wiredInUSA September 2018
Japan’s solar boost
Hong Kong cable news
Photo by Samuel Zeller on Unsplash
Facebook’s 41.6666 percent stake has emerged as the dominant shareholder in a planned new cable linking Hong Kong, Taiwan and California. The Hong Kong-Americas (HKA) cable, announced in January 2018, will have a total design capacity of 76.8Tbps, or 12.8Tbps per fiber pair, and is due to enter service in late 2020. Partners in the project include two of the three Chinese carriers as well as Tata Communications and Telstra, but Edge USA, a wholly owned subsidiary of Facebook, will be the dominant shareholder. Alcatel Submarine Networks (ASN) has the contract to build the cable. The HKA cable will be 13,780km in total length, including branches. There will be two landing stations in the US, at Hermosa Beach and Manchester, both in California, and two in Asia, at Chung Hom Kok, Hong Kong, and at Toucheng, Taiwan. Facebookand Telstrawill own the Toucheng branch, with Facebook having a two-thirds stake.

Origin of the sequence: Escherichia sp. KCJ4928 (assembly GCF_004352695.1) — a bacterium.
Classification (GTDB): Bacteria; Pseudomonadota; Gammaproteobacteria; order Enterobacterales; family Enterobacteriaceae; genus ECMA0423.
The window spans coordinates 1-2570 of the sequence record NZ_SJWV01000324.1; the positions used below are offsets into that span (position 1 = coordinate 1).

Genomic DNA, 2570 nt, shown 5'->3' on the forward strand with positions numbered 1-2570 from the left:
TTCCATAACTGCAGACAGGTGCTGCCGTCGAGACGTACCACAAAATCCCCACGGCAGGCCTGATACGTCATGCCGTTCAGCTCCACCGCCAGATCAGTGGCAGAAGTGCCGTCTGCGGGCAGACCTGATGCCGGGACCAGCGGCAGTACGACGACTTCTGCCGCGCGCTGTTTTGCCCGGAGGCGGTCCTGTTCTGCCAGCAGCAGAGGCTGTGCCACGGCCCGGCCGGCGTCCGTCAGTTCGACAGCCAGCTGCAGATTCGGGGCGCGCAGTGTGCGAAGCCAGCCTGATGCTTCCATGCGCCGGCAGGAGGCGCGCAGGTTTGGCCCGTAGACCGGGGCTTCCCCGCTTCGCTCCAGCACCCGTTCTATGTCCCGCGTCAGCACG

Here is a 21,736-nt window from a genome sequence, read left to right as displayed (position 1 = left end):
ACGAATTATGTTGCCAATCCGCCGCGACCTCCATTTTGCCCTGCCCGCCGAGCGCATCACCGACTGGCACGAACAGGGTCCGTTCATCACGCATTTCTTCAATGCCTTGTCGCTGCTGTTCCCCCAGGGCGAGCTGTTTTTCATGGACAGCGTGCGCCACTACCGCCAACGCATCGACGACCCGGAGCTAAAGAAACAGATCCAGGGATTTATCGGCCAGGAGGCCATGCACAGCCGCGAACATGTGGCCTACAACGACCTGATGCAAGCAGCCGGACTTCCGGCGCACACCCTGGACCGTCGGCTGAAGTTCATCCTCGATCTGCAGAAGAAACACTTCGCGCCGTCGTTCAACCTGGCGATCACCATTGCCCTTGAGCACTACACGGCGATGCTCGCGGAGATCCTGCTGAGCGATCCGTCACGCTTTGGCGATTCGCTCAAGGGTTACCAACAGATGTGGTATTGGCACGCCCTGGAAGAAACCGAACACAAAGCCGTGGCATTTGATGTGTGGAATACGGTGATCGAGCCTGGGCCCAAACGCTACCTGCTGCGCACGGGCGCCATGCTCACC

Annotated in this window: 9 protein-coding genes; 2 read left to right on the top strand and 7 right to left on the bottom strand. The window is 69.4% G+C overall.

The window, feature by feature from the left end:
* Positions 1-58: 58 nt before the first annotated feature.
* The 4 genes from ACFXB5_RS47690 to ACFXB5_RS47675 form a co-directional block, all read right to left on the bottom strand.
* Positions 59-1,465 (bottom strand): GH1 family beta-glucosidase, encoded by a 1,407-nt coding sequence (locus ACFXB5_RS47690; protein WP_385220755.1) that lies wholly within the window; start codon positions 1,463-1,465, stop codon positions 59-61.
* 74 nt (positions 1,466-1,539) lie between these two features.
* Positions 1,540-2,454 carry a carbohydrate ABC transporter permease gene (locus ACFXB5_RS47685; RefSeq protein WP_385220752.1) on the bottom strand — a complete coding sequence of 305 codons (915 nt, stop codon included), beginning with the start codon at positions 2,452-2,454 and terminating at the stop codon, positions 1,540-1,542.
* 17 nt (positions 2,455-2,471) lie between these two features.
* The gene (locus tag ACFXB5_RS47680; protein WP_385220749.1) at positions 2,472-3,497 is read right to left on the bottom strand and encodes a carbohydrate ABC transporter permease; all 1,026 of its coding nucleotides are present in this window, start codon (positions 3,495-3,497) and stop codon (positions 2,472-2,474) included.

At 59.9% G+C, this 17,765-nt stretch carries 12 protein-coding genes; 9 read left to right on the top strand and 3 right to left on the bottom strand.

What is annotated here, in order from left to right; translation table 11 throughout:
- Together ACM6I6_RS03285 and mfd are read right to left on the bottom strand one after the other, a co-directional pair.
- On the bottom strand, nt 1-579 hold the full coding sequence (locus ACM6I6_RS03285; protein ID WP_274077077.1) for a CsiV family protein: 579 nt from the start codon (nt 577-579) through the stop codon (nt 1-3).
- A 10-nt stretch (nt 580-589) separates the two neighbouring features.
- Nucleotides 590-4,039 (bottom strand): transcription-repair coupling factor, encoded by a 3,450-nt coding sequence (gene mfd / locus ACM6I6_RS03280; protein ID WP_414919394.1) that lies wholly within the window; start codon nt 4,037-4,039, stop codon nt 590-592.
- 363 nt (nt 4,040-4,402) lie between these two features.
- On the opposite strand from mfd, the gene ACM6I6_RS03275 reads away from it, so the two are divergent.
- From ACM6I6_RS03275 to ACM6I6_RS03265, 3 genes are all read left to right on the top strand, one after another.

Following the March 2011 earthquake and tsunami that forced the shutdown of all nuclear power plants, Japan’s ministry of economy, trade and industry asked the country to conserve electricity during the hot summer months. However, with the rise of solar power, the Japanese government has refrained from issuing requests since 2016, with trade minister Hiroshige Seko announcing on 24 th July 2018 that special energy-saving efforts are unnecessary. As temperatures reached record highs across Japan this summer, solar power helped to weather the surge in electricity usage. A representative of Tokyo Electric Power Co Holdings (TEPCO) said that during times of peak demand the company can obtain nearly ten million kilowatts of solar power, or about 20 percent of total power needed. A substantial portion of this is provided by companies and households equipped with solar panels, who sell their surplus power to the utility. Before the 2011 earthquake and subsequent Fukushima Daiichi disaster, nearly 30 percent of TEPCO’s annual electricity output was nuclear-derived.
wiredInUSA - September 2018
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